Still, there’s a lot in your average Whole Foods that’s resolutely pseudoscientific. The homeopathy section has plenty of Latin words and mathematical terms, but many of its remedies are so diluted that, statistically speaking, they may not contain a single molecule of the substance they purport to deliver. The book section—yep, Whole Foods sells books—boasts many M.D.’s among its authors, along with titles like The Coconut Oil Miracle and Herbal Medicine, Healing, and Cancer, which was written by a theologian and based on what the author calls the Eclectic Triphasic Medical System.

At times, the Whole Foods selection slips from the pseudoscientific into the quasi-religious. It’s not just the Ezekiel 4:9 bread (its recipe drawn from the eponymous Bible verse), or Dr. Bronner’s Magic Soaps, or Vitamineral Earth’s “Sacred Healing Food.” It’s also, at least for Jewish shoppers, the taboos that have grown up around the company’s Organic Integrity effort, all of which sound eerily like kosher law. There’s a sign in the Durham store suggesting that shoppers bag their organic and conventional fruit separately—lest one rub off on the other—and grind their organic coffees at home—because the Whole Foods grinders process conventional coffee, too, and so might transfer some non-organic dust. “This slicer used for cutting both CONVENTIONAL and ORGANIC breads” warns a sign above the Durham location’s bread slicer. Synagogue kitchens are the only other places in which I’ve seen signs implying that level of food-separation purity.

But, who cares, right? Whole Foods is a private company. They should be allowed to stock whatever products they want to stock and label products as they see fit and refuse to carry certain products if that’s what they want to do (they recently announced they'd stop carrying products that contain genetically modified ingredients). They can even mislead people, right?

Well, I guess so. And I would hesitate to suggest otherwise, but as Schulson warn in his piece, promoting psuedoscience has enormous consequences:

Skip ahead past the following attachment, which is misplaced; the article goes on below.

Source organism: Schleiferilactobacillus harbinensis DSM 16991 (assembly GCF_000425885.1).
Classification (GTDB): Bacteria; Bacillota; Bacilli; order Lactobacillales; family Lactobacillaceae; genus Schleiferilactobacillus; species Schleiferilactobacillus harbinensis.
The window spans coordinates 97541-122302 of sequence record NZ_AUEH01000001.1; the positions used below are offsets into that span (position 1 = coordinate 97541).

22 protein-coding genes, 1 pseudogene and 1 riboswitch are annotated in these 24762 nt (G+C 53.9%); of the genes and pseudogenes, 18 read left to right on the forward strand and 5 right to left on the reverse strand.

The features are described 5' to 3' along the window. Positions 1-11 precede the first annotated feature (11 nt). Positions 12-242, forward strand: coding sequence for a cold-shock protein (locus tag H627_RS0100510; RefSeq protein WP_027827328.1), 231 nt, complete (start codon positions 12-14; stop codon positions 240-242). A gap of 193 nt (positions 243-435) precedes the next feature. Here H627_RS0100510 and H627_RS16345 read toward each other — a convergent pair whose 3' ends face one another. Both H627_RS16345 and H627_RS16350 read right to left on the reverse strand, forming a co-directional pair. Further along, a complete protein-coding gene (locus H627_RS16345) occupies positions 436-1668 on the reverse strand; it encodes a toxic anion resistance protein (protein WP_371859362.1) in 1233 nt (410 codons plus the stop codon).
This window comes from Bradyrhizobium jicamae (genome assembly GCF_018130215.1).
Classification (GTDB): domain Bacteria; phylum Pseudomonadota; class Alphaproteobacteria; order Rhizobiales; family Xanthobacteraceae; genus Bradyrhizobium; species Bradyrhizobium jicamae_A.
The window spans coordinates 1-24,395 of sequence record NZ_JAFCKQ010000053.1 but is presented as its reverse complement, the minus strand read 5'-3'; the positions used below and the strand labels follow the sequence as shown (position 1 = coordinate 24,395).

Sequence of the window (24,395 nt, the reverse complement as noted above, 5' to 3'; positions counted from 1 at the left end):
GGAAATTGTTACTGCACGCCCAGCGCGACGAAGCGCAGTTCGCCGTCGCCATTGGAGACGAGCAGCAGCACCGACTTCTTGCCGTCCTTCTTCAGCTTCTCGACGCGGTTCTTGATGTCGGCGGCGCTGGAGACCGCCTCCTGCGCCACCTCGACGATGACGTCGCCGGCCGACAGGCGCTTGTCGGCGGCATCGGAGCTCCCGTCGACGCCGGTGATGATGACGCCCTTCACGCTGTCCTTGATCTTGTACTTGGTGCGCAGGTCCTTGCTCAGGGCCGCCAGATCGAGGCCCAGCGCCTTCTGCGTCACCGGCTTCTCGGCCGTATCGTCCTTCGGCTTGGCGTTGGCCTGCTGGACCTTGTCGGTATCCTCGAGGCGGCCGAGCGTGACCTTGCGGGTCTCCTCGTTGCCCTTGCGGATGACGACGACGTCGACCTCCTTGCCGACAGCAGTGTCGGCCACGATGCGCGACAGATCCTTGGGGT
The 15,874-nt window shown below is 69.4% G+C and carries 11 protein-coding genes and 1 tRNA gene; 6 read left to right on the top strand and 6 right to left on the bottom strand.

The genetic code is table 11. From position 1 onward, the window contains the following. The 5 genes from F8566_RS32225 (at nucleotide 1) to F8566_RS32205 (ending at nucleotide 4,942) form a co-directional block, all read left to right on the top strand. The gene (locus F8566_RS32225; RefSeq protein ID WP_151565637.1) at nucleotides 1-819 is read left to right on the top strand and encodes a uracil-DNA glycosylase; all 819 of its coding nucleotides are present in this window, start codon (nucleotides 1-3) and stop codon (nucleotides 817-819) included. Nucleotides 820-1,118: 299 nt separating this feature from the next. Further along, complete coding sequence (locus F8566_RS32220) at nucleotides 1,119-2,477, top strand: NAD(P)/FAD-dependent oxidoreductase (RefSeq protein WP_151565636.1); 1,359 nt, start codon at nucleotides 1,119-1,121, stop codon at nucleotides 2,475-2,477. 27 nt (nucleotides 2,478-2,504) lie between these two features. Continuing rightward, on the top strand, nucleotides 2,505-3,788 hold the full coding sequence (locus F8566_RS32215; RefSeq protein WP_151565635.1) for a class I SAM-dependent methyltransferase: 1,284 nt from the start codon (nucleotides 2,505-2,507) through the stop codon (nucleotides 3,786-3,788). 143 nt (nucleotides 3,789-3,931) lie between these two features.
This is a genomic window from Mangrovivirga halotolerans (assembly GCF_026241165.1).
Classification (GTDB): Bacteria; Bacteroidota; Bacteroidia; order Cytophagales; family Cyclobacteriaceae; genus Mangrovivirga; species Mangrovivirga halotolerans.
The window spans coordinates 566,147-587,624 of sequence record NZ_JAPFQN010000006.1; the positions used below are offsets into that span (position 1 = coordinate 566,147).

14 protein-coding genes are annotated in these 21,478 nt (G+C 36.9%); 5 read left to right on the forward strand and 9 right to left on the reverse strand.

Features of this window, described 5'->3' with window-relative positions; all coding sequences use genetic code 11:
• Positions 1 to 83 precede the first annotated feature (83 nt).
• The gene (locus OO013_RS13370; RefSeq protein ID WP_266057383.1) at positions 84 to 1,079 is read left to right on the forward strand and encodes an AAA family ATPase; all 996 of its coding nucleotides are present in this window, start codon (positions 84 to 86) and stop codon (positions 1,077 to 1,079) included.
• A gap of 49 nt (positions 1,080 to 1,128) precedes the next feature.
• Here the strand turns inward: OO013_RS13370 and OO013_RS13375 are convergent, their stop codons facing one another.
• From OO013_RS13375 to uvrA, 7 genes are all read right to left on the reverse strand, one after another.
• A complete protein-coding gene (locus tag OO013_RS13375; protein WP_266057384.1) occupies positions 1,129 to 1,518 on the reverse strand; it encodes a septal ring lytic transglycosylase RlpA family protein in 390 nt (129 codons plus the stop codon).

Still: a significant portion of what Whole Foods sells is based on simple pseudoscience. And sometimes that can spill over into outright anti-science (think What Doctors Don’t Tell You, or Whole Foods’ overblown GMO campaign, which could merit its own article). If scientific accuracy in the public sphere is your jam, is there really that much of a difference between Creation Museum founder Ken Ham, who seems to have made a career marketing pseudoscience about the origins of the world, and John Mackey, a founder and CEO of Whole Foods Market, who seems to have made a career, in part, out of marketing pseudoscience about health?

I share Schulson’s concerns. The promotion of pseudoscience—whether it’s about health, or food production, or energy—is the biggest contributor to America’s culture of alarmism and the reason we see so many crushing regulations on businesses today. Americans have literally become hand wringers and part of the reason is because of the nonstop junk science promoted not just by activists but by large corporations—like Whole Foods, Chipotle and General Mills.

Private companies can operate their businesses they way they want but they also have some responsibility to be honest with their customers.  Telling consumers that danger exists where there is no danger isn't just unethical, it violates the trust between consumers and sellers.

Consumers deserve the truth.